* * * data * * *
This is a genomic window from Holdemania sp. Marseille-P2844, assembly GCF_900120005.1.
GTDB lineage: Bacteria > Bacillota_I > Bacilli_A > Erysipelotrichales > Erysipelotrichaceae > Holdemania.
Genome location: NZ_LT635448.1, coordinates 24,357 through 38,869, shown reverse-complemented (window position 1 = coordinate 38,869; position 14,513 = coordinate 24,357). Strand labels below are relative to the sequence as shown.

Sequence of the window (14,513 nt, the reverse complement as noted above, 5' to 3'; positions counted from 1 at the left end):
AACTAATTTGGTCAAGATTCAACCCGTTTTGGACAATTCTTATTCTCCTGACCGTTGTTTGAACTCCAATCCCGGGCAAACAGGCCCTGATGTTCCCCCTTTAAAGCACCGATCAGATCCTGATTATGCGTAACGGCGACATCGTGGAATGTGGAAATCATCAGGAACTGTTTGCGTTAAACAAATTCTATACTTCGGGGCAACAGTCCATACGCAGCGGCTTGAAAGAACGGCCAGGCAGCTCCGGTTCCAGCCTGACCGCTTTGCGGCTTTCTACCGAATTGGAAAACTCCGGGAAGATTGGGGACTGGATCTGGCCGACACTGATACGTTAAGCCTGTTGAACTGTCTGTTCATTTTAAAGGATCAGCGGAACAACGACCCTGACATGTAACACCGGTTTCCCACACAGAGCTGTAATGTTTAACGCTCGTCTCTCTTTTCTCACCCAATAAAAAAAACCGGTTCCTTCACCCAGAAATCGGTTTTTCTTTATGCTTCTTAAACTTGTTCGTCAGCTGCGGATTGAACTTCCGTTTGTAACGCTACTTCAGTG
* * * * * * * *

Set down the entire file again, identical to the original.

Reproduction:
This is a genomic window from Holdemania sp. Marseille-P2844, assembly GCF_900120005.1.
GTDB lineage: Bacteria > Bacillota_I > Bacilli_A > Erysipelotrichales > Erysipelotrichaceae > Holdemania.
Genome location: NZ_LT635448.1, coordinates 24,357 through 38,869, shown reverse-complemented (window position 1 = coordinate 38,869; position 14,513 = coordinate 24,357). Strand labels below are relative to the sequence as shown.

Sequence of the window (14,513 nt, the reverse complement as noted above, 5' to 3'; positions counted from 1 at the left end):
AACTAATTTGGTCAAGATTCAACCCGTTTTGGACAATTCTTATTCTCCTGACCGTTGTTTGAACTCCAATCCCGGGCAAACAGGCCCTGATGTTCCCCCTTTAAAGCACCGATCAGATCCTGATTATGCGTAACGGCGACATCGTGGAATGTGGAAATCATCAGGAACTGTTTGCGTTAAACAAATTCTATACTTCGGGGCAACAGTCCATACGCAGCGGCTTGAAAGAACGGCCAGGCAGCTCCGGTTCCAGCCTGACCGCTTTGCGGCTTTCTACCGAATTGGAAAACTCCGGGAAGATTGGGGACTGGATCTGGCCGACACTGATACGTTAAGCCTGTTGAACTGTCTGTTCATTTTAAAGGATCAGCGGAACAACGACCCTGACATGTAACACCGGTTTCCCACACAGAGCTGTAATGTTTAACGCTCGTCTCTCTTTTCTCACCCAATAAAAAAAACCGGTTCCTTCACCCAGAAATCGGTTTTTCTTTATGCTTCTTAAACTTGTTCGTCAGCTGCGGATTGAACTTCCGTTTGTAACGCTACTTCAGTG